For sanity's sake, make certain that all of your measurements are good before you glue the patterned paper on.

  1. Transfer the patterns to cardboard for the building. For the walls and roof, I used the single-faced corrugated cardboard. For the chimney, I used the cardboard from the back of a writing tablet.

  2. The pieces as cut out and scored.Score the fold lines of the walls and roof, then cut out those pieces and fold on the score lines.

  3. Trim the edges and cut the openings for the windows and door.

  4. Carefully remove the wavy part of the cardboard from the surfaces that are needed for gluing, as shown in the photo.

  5. Glue the walls of each building together, using paperclips or clothespins to keep the pieces in place until the glue is completely dry (usually overnight). While you're waiting for the glue to dry, you can go ahead and make your windowpanes (below) if you wish.

    Click for bigger photo.Click for bigger photo.

  6. Click for bigger photo.Glue the buildings together and the roofs on top. Again, you'll want to use paperclips or clothespins to keep the pieces in place until the glue is completely dry. Do NOT glue the house to the base yet.

Make the Windowpanes

Your windowpanes can be made from colored celophane, cereal-box lining with colored paper behind it to give it a tint, "vellum" for printers, or colored paper. All of these looks are true to various originals. I chose to create my windows for this house from "craft store" yellow paper. Further down, you'll see a loggie in which I used red celophane.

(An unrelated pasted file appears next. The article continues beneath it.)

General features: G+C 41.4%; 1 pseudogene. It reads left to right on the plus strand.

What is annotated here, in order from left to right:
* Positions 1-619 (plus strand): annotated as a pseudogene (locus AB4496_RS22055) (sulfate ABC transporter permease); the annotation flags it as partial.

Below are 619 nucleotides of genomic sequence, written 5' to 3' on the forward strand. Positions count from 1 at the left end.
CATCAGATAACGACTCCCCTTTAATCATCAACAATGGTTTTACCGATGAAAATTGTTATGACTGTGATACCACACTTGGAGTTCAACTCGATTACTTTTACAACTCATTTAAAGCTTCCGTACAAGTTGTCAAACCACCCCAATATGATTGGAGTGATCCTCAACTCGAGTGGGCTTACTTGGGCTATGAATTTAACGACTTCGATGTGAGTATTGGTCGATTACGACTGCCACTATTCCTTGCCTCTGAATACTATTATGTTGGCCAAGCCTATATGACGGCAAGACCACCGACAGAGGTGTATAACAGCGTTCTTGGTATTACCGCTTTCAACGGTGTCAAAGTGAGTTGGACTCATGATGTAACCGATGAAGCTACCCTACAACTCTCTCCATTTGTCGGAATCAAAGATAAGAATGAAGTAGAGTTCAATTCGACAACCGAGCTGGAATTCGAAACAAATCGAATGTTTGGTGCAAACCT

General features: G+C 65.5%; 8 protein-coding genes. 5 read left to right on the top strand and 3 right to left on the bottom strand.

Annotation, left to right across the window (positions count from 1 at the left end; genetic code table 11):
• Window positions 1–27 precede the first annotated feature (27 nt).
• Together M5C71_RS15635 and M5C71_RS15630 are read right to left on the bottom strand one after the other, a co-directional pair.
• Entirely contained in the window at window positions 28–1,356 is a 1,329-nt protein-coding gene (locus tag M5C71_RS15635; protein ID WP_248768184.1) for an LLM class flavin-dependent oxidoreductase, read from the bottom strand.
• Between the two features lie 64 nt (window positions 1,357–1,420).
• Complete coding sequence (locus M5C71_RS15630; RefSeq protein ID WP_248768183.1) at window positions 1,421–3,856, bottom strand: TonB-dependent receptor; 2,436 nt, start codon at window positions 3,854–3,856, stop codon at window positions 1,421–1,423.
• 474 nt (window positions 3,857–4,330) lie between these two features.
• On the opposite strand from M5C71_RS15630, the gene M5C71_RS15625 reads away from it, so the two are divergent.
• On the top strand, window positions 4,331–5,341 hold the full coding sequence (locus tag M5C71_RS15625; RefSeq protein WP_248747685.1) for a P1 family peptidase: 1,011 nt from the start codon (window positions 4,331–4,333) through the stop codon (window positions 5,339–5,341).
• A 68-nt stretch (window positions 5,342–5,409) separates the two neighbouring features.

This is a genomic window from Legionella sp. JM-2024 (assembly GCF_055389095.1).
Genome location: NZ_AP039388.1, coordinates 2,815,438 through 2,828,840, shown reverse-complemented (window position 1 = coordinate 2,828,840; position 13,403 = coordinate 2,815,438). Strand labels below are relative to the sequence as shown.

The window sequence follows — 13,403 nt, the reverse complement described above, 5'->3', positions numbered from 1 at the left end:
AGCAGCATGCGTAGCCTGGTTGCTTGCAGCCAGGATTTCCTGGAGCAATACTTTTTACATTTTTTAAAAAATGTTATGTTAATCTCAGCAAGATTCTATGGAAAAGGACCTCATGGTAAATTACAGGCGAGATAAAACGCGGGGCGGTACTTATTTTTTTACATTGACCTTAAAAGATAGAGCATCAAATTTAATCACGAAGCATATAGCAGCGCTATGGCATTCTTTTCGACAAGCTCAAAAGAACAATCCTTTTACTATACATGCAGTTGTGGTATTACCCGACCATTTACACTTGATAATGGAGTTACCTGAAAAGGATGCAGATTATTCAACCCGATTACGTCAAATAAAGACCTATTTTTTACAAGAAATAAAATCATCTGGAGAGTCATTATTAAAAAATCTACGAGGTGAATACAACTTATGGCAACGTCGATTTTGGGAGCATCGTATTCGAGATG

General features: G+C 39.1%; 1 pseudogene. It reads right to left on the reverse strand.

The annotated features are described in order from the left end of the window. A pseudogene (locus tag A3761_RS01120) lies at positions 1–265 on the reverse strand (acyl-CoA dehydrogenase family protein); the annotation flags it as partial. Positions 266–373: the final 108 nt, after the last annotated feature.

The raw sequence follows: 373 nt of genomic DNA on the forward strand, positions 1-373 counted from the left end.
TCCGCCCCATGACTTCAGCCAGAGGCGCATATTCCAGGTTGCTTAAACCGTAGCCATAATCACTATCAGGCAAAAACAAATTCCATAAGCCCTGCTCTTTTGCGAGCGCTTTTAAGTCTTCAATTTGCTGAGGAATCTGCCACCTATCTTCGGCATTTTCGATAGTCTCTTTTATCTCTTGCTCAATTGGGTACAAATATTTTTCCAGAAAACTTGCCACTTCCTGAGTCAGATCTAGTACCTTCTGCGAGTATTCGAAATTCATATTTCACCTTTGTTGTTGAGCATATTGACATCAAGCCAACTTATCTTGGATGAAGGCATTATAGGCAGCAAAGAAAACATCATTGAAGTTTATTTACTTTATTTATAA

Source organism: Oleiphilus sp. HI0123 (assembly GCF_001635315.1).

1. Using the original plans, outline each windowpane, leaving at least 3/8" all the way around for glueing. Do not cut them out yet.

  2. Using a straightedge and permanent parker, draw the "mullion" patterns on the windowpane material. The windowpanes for this project is ver small, so this won't take much material. Try several patterns and see which one you like.

  3. When you are satisfied, cut out the windowpanes you like and set them aside.

For my doorways, I used reproduction graphics from Papa Ted's Place the Internet's largest resource for putz house collectors. Warning! If you're checking this article out at work, mute your speakers before you click on Ted's link - Ted likes Christmas music, and almost every page has a song that starts automatically when you jump to that page. Some are loud. :-)

Building the Chimney and Cap

  1. Transfer the pattern for the chimney and cap to cardboard.

  2. Score fold lines, cut out the pieces and fold on the score lines

  3. Click for bigger photo.Glue the chimney together.

    I finished my chimney by painting it. If you wish, you can download a brick pattern you like, print it off on non-acid paper, and use it to wrap the chimney as follows:

    • Find and download a brick pattern you like.
    • For this project, try out the smallest pattern available first. Print it on quality non-acid bond paper. After the chimney is dry, but before you put on the cap: